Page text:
Consider this situation:
There is this question on another site which I think would be a good candidate for migration to Code Review. What should I consider before flagging the question, or actually migrating it?
Is the question off-topic on the originating site?
Is the question on-topic for Code Review?
foo as an identifier), stub code (with unimplemented placeholders in places central to the question), or pseudocode (not in a real programming language)
are not suitable for Code Review.
Is the question calling for a code review?
If there are answers already, they must be good answers on Code Review too.
Has the question already been asked on Code Review?
If you are unsure whether a question is a good candidate for migration to Code Review, feel free to ask for an opinion in our chat room.
(the bulk of this answer is
plagiarized borrowed from: What is migration and how does it work? - I have taken that and adapted it to focus on Code Review specific concerns)
Migration allows a question that is off-topic on one site in the Stack Exchange network to Code Review (where it will be on-topic) gracefully. It preserves the current revision of the question, all its answers, and any comments on any of those posts, as well as most of the votes.
Just because a question can be migrated, does not mean that it should. If in doubt, vote-to-close the question (it is off-topic), and add a comment suggesting the asker should read the on-topic help for Code Review, and that they may want to re-ask their question there.
This is a perfectly fine alternative to migration, and in many cases it is better.
Down votes are cleared from the question upon its migration.
If a user who has participated in the question does not have an account on the target site, their username is displayed as plain-text until they create an account there.
Answers on the origin site are deleted immediately upon question migration (this causes a reversal of all associated reputation on the origin site).
The question is left as a stub, or pathway to the new site, for 30 days, after which it is automatically deleted (again, this causes a reversal of all associated reputation on the origin site).
A question can rejected by the target community after it has already been migrated if it gets closed as a reason other than duplicate, or gets deleted (usually by the owner) on the target site. When a question which was already migrated gets rejected, the entire process of the migration is reversed. All the answers are returned to the origin site and undeleted (unless the question was deleted on the source site) and are subsequently deleted on the target site.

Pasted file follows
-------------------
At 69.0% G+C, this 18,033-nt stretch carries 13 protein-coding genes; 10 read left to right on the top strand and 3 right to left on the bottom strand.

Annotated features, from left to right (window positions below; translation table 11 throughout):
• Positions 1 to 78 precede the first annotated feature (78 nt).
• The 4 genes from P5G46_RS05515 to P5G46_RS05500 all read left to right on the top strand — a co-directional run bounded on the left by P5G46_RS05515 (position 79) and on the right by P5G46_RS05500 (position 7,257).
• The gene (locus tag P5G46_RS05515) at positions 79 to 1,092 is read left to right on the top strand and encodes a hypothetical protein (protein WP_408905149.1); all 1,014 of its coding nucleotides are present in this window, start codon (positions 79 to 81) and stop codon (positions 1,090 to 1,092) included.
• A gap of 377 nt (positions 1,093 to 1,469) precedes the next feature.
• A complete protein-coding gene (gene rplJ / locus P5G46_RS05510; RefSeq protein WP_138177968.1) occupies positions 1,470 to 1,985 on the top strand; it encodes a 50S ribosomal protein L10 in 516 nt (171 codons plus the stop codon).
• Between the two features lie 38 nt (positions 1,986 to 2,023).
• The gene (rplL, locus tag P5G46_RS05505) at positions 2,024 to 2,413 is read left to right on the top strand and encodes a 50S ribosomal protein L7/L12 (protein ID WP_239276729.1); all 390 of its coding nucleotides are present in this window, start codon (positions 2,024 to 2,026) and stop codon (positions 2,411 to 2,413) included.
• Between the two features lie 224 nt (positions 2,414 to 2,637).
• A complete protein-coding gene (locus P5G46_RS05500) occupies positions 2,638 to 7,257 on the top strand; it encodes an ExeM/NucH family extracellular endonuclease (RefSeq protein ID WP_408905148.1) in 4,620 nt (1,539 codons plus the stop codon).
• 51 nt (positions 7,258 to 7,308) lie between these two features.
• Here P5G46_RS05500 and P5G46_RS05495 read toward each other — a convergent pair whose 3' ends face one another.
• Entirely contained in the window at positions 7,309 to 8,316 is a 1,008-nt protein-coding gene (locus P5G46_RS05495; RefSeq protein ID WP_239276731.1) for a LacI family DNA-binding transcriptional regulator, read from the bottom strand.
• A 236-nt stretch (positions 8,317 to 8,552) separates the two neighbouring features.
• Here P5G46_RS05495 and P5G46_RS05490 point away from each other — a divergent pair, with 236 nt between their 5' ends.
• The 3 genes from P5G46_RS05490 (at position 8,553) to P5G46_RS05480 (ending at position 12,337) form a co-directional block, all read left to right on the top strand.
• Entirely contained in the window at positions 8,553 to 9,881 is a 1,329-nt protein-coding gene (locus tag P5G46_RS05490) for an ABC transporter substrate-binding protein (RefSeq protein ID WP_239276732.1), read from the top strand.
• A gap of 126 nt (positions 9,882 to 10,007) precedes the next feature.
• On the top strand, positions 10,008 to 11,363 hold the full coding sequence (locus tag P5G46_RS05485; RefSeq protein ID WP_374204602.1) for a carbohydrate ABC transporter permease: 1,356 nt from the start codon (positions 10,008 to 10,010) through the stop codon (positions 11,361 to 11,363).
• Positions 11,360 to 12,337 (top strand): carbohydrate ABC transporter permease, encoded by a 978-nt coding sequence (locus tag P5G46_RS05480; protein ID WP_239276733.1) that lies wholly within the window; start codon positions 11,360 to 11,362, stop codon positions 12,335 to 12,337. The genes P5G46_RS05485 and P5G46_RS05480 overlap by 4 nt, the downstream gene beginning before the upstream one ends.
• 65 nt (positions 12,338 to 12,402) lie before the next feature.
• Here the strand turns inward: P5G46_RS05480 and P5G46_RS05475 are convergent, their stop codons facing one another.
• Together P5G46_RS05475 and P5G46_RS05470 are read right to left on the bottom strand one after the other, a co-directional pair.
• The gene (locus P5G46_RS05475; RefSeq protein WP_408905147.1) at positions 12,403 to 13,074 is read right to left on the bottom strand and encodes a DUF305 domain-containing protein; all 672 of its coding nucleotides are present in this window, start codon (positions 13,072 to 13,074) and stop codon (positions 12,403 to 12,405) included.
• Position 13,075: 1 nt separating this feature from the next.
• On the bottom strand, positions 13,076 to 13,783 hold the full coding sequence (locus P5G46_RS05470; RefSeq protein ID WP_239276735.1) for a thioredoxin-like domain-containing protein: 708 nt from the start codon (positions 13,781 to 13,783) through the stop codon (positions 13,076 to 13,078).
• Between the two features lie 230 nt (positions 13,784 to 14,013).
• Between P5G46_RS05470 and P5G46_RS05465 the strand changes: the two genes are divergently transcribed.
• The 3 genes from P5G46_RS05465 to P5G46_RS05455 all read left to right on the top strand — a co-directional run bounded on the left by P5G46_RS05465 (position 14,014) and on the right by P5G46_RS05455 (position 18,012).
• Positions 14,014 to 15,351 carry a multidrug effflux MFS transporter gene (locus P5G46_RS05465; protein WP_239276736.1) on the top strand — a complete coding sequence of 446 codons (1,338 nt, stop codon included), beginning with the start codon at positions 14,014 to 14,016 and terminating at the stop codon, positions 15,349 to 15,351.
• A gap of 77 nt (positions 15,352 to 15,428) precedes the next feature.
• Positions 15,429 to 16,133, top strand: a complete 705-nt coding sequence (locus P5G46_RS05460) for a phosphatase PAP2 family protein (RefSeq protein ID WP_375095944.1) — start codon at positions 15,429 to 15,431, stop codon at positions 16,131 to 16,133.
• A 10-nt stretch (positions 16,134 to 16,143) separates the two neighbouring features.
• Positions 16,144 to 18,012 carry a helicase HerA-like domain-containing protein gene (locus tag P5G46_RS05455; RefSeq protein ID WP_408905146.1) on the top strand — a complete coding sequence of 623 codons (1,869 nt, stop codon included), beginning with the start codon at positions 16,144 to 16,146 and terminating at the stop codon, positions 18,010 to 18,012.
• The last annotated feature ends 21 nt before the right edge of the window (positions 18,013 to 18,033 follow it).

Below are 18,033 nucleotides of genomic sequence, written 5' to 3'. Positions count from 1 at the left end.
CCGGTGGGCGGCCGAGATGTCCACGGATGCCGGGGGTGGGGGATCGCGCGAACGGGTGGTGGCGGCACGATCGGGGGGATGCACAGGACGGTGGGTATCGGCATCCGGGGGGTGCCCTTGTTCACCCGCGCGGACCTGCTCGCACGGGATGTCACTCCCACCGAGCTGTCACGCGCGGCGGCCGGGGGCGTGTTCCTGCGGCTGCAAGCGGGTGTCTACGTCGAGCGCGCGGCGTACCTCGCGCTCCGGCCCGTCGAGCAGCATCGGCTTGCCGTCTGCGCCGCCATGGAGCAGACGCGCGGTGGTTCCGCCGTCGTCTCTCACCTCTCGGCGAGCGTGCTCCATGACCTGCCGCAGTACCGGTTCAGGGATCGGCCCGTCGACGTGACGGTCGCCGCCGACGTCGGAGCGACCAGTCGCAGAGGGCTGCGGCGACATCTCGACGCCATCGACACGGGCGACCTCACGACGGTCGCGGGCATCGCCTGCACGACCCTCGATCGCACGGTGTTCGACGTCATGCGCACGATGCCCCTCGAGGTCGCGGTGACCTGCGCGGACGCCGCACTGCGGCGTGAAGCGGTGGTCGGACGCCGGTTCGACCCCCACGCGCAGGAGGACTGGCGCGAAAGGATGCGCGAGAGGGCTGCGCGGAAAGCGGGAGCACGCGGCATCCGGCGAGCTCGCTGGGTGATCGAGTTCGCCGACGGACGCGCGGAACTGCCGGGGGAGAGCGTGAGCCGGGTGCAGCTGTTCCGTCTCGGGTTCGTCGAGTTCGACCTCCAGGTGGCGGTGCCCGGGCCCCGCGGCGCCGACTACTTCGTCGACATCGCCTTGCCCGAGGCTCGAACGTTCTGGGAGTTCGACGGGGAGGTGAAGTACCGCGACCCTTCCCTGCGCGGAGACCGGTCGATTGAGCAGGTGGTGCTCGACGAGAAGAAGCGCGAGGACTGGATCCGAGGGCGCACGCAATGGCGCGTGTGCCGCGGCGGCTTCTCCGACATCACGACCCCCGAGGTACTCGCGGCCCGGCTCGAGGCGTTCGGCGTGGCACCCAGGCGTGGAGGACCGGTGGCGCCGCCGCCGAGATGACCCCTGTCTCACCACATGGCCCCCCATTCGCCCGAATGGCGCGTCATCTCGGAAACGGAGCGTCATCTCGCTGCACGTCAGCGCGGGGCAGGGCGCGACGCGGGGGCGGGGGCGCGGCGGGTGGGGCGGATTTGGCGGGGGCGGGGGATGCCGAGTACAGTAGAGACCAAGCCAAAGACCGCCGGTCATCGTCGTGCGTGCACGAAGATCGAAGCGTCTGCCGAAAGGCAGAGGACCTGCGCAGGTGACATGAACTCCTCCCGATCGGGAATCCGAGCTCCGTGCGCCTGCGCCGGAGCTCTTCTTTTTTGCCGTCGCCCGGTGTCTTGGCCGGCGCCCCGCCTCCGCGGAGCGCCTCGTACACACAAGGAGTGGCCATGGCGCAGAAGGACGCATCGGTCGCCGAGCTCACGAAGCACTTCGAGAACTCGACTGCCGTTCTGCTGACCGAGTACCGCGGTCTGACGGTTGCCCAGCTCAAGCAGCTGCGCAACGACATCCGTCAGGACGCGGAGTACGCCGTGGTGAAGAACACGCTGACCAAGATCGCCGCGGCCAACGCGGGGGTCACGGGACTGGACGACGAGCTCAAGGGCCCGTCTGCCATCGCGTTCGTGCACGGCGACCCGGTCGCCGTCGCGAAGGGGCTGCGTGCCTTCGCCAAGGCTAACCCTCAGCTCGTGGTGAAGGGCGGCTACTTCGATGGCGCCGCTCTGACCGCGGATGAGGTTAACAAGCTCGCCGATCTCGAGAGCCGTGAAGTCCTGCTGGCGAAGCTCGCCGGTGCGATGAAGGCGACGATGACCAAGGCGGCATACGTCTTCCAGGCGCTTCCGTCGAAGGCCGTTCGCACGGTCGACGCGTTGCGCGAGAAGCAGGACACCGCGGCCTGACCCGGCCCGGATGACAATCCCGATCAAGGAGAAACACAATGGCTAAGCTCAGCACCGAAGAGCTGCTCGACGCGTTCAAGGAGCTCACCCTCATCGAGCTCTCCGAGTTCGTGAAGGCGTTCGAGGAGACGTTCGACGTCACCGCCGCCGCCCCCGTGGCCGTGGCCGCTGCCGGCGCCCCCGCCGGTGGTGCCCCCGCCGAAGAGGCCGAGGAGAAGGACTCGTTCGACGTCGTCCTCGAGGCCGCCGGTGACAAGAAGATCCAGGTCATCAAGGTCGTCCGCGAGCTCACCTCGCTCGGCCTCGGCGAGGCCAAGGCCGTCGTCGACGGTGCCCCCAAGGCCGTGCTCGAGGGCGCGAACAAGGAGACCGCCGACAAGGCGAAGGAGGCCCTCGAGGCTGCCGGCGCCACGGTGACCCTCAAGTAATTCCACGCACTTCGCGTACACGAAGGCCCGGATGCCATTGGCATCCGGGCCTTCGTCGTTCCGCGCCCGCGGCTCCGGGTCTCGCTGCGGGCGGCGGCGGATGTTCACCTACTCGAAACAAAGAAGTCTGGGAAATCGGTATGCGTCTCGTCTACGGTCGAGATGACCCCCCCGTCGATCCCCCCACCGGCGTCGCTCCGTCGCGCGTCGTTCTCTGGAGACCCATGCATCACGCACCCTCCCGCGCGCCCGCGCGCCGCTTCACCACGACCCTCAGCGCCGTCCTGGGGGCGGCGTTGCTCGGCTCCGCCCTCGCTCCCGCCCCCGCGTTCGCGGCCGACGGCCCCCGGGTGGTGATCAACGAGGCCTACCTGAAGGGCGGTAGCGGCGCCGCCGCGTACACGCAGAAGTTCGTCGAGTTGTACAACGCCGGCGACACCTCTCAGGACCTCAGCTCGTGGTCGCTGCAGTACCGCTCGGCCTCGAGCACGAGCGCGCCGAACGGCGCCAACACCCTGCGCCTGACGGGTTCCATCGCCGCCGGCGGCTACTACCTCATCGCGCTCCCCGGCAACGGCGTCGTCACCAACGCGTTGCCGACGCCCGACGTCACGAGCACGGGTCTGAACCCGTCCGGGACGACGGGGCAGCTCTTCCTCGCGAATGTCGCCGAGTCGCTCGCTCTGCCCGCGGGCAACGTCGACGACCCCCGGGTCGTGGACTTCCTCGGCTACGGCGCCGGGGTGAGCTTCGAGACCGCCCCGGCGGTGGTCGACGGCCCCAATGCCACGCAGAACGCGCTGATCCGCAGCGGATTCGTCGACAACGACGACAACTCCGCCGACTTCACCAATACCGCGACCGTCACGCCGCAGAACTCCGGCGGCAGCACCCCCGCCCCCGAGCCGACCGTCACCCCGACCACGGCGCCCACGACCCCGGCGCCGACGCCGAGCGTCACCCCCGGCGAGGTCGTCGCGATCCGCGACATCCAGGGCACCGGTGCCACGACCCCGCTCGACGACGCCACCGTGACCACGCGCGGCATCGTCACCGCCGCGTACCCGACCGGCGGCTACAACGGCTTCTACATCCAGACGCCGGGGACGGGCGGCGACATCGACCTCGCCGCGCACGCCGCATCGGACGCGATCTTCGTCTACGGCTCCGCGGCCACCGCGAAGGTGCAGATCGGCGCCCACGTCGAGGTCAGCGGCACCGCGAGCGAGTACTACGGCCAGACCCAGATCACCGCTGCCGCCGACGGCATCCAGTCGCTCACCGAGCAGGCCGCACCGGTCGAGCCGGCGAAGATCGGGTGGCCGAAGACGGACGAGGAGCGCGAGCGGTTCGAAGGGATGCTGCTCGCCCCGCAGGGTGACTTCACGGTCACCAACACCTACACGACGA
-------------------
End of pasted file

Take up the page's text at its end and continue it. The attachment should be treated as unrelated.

Code Review has decided to not allow migrations from Stack Overflow (for now?). Therefore, users cannot migrate questions to Code Review just by voting; questions can only be migrated by a moderator of the original site.
The right way to start the migration process of a question to Code Review is to flag the question 'for Moderator Attention' and as part of the custom message, indicate:
This question is off-topic for Stack Overflow because it does not contain a specific question to be answered. However, it is on-topic for Code Review, since the code works, and the asker wants open-ended discussion. Please migrate to Code Review.
Only questions which are younger than 60 days can be migrated to other sites. This rule applies even to moderators on the site.
It goes without saying that there is no point in migrating a question that is on-topic where it is. This sounds silly, but it is possible for questions to be on-topic on multiple sites. Although a question would be great on Code Review, it may also be good-enough on its current site.
The question should be on-topic on Code Review. This should be obvious, but the standard for on-topicness should be even higher for migrated questions. It should be a 'reference quality' question. If there is any doubt about this, don't!
Has the question already been asked here?
If the question already has answers on the source site, then migration is probably not a good solution:
Avoid migrating answered questions. The point of migration is to send the question to an on-topic place when it can get answered. If the OP already has an answer, then we've already defeated the purpose of migration and the destination site won't have anything to do with the question. Avoid migrating these questions unless they are of extremely good quality and risk deletion on the current site.
If there are answers, they would all need to be good answers on Code Review too.